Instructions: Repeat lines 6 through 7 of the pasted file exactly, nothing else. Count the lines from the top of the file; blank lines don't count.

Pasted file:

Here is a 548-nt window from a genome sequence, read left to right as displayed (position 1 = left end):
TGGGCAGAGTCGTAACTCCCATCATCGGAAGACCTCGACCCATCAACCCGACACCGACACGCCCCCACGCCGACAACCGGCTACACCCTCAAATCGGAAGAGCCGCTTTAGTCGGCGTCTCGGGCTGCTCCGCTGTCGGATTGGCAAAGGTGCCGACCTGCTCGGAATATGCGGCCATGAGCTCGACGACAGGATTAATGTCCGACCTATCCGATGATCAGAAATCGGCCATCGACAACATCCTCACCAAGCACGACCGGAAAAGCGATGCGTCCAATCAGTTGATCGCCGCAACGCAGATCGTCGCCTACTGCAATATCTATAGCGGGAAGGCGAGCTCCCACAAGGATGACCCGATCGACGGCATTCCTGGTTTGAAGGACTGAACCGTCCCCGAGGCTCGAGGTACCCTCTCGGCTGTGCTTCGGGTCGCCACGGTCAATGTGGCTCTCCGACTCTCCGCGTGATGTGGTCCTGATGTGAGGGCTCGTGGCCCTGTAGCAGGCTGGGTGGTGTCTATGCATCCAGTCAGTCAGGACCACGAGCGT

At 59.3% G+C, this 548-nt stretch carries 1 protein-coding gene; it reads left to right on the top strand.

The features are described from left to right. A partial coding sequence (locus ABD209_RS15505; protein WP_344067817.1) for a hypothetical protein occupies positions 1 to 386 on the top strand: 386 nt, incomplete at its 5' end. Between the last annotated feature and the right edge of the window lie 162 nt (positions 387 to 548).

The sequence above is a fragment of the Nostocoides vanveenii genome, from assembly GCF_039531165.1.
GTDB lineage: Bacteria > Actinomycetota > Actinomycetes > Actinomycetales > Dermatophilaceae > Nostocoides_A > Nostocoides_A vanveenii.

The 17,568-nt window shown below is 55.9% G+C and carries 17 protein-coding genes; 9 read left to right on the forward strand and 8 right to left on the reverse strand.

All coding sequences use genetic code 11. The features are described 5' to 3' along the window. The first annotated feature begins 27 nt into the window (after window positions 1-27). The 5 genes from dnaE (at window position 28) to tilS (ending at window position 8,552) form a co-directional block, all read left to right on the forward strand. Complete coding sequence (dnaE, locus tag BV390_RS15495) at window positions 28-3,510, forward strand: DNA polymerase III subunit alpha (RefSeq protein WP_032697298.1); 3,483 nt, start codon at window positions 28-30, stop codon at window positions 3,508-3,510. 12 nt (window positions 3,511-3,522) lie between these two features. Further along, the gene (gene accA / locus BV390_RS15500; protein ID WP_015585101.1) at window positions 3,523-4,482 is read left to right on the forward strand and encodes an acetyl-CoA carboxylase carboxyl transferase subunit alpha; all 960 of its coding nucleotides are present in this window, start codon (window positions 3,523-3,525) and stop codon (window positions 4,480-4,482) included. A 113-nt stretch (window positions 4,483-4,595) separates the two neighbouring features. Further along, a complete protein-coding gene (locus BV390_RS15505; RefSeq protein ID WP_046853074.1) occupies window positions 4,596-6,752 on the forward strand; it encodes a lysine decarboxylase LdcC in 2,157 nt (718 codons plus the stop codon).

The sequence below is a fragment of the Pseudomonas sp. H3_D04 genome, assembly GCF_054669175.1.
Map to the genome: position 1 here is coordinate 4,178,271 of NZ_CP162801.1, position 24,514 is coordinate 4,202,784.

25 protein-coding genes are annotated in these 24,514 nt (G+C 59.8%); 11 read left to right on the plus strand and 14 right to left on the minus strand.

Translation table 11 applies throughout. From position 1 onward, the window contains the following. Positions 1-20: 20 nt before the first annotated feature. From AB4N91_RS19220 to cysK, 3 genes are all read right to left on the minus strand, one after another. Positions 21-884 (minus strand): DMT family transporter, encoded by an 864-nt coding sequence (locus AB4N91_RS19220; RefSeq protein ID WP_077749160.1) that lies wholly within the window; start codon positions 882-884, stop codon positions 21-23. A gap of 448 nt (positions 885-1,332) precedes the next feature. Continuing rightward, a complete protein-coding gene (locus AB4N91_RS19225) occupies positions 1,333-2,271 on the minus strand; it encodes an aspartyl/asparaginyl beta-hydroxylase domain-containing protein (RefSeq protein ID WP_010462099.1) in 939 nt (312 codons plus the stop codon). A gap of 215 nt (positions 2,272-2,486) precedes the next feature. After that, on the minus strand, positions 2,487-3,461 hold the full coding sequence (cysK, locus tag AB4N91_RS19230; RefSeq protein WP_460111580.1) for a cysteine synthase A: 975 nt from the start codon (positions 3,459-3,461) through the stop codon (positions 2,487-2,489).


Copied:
GTDB lineage: Bacteria > Actinomycetota > Actinomycetes > Actinomycetales > Dermatophilaceae > Nostocoides_A > Nostocoides_A vanveenii.

The 17,568-nt window shown below is 55.9% G+C and carries 17 protein-coding genes; 9 read left to right on the forward strand and 8 right to left on the reverse strand.